That way we have it

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It can be painful from time to time to reflect and confront yourself with some of the expensive habits you have. As I recently moved into my humble new home, I was looking for ways to fill the huge shelf above my desk. My girlfriend had managed to fill it halfway already with plants in all kinds of sizes, but there was still a large amount of space to fill…right?

Not immune for things like flattery and the occasional compliment on my literacy, the idea sprouted that an A-class book collection would like marvelous on there. Don’t worry: I didn’t immediately buy ‘The Art Of War’ and 20 other books online for 15 euro’s a piece, but what I did do was but them on my ‘things I ask can ask for Christmas’ list. It neighbored other items which I actually need like a new electric hand mixer (which I, before it broke down, used very often). Luckily, after some time, the frugal voice in the back of my head kicked in and talked some reason into me.

I like reading. I don’t always have the time for it, but on a yearly basis I get through 6-7 books I’d say. That is not a lot, but it isn’t nothing neither. However, I have only re-read one book in the last 8 years (for those out there who care: ‘The Shadow of The Wind’, by the amazing Carlos Ruiz Zafon). With that habit in the back of my mind, it barely makes any sense for me to buy books. It would merely have been an (expensive) decoration piece. In fact, I have a library about 500 metres from my door. A blessing.

Of course, this isn’t necessarily an article about books, which I assume are in general only a meagre part of one’s monthly expenditure. It is however symptomatic of a behavior I see very often around me (and, as the example illustrates, I am certainly guilty myself!). I call this the ‘That way we have it’< behavior. It is something that is nicely illustrated in one of my favorite TV-shows; ‘Arrested Development’. If you don’t take something away from this article, at least give the show a shot.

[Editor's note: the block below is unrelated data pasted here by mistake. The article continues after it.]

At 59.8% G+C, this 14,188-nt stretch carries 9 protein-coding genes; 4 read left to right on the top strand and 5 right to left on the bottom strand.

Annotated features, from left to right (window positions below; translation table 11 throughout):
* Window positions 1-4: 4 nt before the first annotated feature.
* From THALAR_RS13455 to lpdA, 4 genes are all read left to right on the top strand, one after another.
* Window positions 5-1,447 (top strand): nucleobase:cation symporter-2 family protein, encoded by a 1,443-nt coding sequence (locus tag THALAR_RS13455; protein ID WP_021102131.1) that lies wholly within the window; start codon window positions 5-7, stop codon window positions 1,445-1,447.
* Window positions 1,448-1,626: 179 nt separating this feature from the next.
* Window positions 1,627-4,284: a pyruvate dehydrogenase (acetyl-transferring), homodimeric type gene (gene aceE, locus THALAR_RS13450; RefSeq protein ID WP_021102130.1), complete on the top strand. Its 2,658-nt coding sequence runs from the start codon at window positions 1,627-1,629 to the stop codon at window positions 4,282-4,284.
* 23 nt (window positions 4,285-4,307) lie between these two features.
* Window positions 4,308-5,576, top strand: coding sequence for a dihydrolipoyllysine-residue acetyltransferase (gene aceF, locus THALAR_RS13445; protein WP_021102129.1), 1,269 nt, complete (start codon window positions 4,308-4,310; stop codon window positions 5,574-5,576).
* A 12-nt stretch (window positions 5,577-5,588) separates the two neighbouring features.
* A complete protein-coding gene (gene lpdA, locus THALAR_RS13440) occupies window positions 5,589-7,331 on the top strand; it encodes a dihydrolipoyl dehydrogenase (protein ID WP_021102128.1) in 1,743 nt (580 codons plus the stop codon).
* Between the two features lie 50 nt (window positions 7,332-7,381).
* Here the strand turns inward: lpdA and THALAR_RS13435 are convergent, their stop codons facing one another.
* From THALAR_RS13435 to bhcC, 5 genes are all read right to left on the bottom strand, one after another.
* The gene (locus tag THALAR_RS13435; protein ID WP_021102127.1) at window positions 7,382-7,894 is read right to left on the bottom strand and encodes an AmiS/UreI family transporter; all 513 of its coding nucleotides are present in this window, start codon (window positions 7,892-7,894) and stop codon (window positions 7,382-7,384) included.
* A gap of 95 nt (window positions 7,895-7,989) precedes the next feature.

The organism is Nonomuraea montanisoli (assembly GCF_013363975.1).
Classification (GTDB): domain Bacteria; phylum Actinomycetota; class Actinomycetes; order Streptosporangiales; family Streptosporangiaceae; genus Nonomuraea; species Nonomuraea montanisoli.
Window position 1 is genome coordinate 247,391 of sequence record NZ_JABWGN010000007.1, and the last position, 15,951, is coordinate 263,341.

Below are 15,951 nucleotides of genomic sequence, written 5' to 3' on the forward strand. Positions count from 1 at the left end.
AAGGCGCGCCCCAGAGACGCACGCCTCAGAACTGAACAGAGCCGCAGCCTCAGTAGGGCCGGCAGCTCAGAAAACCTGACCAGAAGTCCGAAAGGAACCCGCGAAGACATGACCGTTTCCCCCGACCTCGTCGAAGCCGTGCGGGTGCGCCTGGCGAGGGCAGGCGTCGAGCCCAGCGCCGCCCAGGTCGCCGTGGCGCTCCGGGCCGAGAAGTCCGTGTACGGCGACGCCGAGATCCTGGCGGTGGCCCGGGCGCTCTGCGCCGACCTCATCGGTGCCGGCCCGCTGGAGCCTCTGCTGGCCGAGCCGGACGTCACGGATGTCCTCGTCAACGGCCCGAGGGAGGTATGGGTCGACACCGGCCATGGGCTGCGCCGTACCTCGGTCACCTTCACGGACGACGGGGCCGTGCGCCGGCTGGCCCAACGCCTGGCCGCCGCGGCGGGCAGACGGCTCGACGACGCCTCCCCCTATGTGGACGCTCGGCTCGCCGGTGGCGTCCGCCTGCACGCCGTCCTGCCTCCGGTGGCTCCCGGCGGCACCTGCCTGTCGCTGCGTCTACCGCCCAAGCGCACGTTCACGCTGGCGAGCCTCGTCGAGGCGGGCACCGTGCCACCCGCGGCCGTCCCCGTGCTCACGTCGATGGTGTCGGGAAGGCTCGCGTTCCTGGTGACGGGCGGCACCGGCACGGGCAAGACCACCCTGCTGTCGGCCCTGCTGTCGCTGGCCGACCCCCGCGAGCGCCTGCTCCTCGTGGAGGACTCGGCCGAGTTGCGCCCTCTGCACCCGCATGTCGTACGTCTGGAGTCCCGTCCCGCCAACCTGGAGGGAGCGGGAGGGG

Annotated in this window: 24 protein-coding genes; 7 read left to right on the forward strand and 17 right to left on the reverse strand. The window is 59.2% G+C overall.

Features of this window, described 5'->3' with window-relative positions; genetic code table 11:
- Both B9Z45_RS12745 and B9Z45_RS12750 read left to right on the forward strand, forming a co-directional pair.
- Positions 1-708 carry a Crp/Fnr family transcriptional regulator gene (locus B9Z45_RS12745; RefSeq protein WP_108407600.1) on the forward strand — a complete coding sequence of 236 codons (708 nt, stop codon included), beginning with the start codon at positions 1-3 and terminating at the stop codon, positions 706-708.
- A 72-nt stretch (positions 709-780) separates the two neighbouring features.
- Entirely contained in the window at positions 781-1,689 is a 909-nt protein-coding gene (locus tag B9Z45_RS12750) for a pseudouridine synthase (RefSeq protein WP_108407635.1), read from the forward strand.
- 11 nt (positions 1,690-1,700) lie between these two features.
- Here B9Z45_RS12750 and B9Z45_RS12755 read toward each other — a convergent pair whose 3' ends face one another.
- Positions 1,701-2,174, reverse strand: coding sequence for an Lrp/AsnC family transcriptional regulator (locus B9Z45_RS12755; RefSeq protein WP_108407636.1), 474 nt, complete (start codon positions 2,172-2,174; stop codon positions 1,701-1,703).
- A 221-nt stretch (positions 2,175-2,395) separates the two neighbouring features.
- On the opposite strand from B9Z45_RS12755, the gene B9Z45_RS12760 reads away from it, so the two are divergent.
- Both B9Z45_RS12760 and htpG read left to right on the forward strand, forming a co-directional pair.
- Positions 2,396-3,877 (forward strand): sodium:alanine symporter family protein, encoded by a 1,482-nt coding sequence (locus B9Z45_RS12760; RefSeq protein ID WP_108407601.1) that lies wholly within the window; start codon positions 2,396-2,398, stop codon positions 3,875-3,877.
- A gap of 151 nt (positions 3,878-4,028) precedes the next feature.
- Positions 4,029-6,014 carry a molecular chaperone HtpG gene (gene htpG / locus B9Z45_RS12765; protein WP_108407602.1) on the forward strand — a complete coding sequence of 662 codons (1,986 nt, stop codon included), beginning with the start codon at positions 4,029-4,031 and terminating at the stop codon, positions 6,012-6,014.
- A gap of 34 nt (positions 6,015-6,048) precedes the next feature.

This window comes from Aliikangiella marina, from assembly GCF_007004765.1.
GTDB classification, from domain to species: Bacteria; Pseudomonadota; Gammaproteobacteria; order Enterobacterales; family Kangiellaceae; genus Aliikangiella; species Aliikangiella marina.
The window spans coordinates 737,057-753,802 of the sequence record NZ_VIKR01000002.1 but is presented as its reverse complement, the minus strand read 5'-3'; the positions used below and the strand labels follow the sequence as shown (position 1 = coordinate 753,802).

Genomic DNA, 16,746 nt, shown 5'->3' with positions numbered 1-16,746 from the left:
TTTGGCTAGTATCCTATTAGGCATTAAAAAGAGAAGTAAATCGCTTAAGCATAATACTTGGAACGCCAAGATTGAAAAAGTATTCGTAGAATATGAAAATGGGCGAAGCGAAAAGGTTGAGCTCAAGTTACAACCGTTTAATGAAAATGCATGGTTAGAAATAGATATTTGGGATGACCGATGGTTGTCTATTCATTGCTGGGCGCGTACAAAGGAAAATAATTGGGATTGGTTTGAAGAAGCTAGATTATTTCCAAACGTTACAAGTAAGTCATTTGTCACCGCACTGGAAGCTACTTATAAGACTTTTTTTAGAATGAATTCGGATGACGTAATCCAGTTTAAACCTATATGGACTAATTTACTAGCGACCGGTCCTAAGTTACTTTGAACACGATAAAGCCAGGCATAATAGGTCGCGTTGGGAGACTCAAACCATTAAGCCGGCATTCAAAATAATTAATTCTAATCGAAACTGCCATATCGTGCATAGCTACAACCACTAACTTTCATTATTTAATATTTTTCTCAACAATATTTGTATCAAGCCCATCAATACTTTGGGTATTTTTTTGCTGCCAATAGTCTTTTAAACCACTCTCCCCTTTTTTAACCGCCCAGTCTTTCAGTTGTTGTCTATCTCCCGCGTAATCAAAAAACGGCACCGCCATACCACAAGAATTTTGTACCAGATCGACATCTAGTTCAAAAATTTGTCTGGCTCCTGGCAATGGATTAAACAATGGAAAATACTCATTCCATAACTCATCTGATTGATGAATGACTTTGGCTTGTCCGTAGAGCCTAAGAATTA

Anyway: this behavior became quite clear to me when working on the house. As we rented before, we did not have a vast array of working tools at our disposal when we entered the house and wanted to do some work. At one point, we had finished painting and wanted to arrange our skirting boards. Having to cut this in quite an unusual angle, we were quickly confronted with the fact that we did not have the proper tools, at all. Ultimately, we ended up going to the store to look for a miter saw. Confronted with what we thought were outrageous prices, we were in doubt. Of course, it was a lot of money, but that way we had it, right? Luckily, we decided to sleep on it. We turned around and started looking for alternatives.

Like that, we stumbled upon Peerby. On its website, people can rent out material they own for a (small) fee. We very quickly found (multiple) people really close by who offered to rent it to us. I think I would have to have use the miter saw about 20 times to ‘justify’ the purchase. I don’t plan on using one again in the next 7 to 10 years. I used it and dropped it off again, 1.5 km from where I live. The skirting boards are now perfectly sawn. I am quite certain I will use the service again. It saved me quite a lot of money and certainly contributes to a more sustainable environment.

Purchasing scrutiny

This principle of course is applicable to a lot of other domains. Think for instance about food. An average household in the Northern Hemisphere throws away a lot of food (“we better have too much than not enough!”), whereas this is very often still usable or could have been prevented by better planning. Again, the interests of your wallet and the environment are aligned here.

Or think about clothing. How many clothes you have go unused? How many are worn once or twice? For a lot of us the answer will be ‘too much’. And yet we keep buying new ones. Also for this there are numerous apps & sites out there. Have a look at Vinted for example, where you can buy & sell clothes as you please. Or, for your next purchase, have a stroll to your secondhand store. They are getting more & more popular and the offer is increasing rapidly. See how – again - your wallet & footprint go hand in hand?

To conclude...

Of course, this is not a binary exercise. It is a careful trade-off (and of course, it should not dominate your life). But from time to time, take a step back. See how really necessary your purchase is and how much benefit it will give you.

Last week I got a card in my mailbox. It was a card announcing the birth of the son of one of my colleagues. It is standing proudly on my shelf, next to the plants. No ‘Art Of War’. Yet..

Thoughts on this? What are some of the unnecessary purchase you’ve done over the last time? More importantly: what are some of the tips & tricks you can share that help you to contain it? Looking forward to hear from you!

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